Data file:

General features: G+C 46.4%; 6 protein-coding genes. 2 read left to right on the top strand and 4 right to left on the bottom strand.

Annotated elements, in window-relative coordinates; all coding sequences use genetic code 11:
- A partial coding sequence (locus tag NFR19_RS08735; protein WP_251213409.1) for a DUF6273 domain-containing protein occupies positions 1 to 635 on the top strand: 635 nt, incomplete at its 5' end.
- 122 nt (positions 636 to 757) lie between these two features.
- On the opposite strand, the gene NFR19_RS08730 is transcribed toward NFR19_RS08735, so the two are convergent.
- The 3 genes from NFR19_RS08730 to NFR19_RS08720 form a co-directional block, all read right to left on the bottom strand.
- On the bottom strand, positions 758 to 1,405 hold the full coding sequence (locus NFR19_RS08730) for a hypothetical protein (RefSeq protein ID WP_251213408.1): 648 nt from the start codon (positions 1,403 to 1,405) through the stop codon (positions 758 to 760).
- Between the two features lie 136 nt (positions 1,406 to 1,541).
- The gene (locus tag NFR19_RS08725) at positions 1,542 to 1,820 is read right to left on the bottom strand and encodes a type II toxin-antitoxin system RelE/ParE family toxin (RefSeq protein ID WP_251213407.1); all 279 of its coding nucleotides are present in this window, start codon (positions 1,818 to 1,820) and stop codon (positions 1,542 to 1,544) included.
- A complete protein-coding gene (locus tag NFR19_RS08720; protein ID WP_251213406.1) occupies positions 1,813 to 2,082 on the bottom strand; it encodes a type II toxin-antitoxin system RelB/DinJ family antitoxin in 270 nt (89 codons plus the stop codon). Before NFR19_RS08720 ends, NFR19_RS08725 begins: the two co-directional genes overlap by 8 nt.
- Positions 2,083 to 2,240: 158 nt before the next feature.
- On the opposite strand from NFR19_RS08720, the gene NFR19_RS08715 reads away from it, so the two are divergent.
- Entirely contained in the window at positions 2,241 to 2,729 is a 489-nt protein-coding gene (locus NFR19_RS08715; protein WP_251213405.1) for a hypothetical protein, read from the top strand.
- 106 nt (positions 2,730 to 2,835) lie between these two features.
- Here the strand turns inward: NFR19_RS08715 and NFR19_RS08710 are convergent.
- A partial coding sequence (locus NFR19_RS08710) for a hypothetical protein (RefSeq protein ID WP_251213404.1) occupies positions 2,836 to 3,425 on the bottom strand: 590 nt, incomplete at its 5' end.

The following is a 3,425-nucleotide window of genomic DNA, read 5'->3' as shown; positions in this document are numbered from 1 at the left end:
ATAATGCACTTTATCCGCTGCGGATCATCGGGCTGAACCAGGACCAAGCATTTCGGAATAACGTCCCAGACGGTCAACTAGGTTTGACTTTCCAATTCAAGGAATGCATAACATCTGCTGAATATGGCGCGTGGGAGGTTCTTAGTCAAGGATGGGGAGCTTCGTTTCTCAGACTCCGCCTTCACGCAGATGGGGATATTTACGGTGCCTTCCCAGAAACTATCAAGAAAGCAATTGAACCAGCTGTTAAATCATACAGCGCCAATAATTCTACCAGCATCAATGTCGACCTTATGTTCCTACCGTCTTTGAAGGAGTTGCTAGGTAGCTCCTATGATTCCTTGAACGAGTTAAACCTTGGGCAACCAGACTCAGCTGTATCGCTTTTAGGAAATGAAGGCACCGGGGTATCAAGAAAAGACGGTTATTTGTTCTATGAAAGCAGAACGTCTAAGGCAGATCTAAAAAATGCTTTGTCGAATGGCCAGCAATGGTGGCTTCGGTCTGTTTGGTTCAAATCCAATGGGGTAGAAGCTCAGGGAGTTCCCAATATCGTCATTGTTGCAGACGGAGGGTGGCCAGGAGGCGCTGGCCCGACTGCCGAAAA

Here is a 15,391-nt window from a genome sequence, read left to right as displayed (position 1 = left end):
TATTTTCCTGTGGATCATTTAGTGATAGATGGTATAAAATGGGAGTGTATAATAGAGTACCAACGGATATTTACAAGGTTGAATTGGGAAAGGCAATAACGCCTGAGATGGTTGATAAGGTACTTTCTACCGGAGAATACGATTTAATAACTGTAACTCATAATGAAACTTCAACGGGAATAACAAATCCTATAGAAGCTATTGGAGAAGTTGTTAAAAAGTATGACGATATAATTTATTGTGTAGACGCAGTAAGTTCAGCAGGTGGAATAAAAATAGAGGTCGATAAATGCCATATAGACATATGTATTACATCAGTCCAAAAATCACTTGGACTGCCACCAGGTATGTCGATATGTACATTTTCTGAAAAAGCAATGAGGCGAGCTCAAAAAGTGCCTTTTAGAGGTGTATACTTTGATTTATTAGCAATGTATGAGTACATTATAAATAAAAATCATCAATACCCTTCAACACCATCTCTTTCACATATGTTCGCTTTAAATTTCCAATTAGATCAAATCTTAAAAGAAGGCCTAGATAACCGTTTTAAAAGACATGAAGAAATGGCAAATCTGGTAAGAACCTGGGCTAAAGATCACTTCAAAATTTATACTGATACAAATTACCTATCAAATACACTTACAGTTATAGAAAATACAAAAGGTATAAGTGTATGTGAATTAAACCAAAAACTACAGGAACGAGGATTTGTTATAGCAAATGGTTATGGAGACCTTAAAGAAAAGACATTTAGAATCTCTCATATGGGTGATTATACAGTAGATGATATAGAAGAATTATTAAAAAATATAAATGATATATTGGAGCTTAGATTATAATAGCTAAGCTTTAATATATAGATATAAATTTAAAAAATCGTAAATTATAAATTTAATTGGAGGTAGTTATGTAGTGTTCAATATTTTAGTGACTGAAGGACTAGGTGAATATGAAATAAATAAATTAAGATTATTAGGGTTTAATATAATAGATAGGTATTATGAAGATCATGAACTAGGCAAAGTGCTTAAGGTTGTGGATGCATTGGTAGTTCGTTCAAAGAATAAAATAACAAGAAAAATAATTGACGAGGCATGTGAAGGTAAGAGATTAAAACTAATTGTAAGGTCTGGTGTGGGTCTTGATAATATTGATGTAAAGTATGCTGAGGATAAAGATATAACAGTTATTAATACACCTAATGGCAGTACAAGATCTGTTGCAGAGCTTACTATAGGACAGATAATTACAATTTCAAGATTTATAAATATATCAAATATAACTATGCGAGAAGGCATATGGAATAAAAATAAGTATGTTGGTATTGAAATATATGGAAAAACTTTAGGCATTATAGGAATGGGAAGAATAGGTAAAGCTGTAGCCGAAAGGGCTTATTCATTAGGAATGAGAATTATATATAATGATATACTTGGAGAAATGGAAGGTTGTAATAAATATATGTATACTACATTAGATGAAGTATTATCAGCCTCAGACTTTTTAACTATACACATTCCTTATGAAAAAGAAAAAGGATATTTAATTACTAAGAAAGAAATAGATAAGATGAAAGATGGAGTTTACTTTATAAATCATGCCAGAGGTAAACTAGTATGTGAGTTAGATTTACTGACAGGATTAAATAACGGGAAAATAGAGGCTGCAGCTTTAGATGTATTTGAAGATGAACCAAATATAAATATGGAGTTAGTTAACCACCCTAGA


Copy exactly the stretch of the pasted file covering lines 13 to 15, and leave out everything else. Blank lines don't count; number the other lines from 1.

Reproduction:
- Entirely contained in the window at positions 2,241 to 2,729 is a 489-nt protein-coding gene (locus NFR19_RS08715; protein WP_251213405.1) for a hypothetical protein, read from the top strand.
- 106 nt (positions 2,730 to 2,835) lie between these two features.
- Here the strand turns inward: NFR19_RS08715 and NFR19_RS08710 are convergent.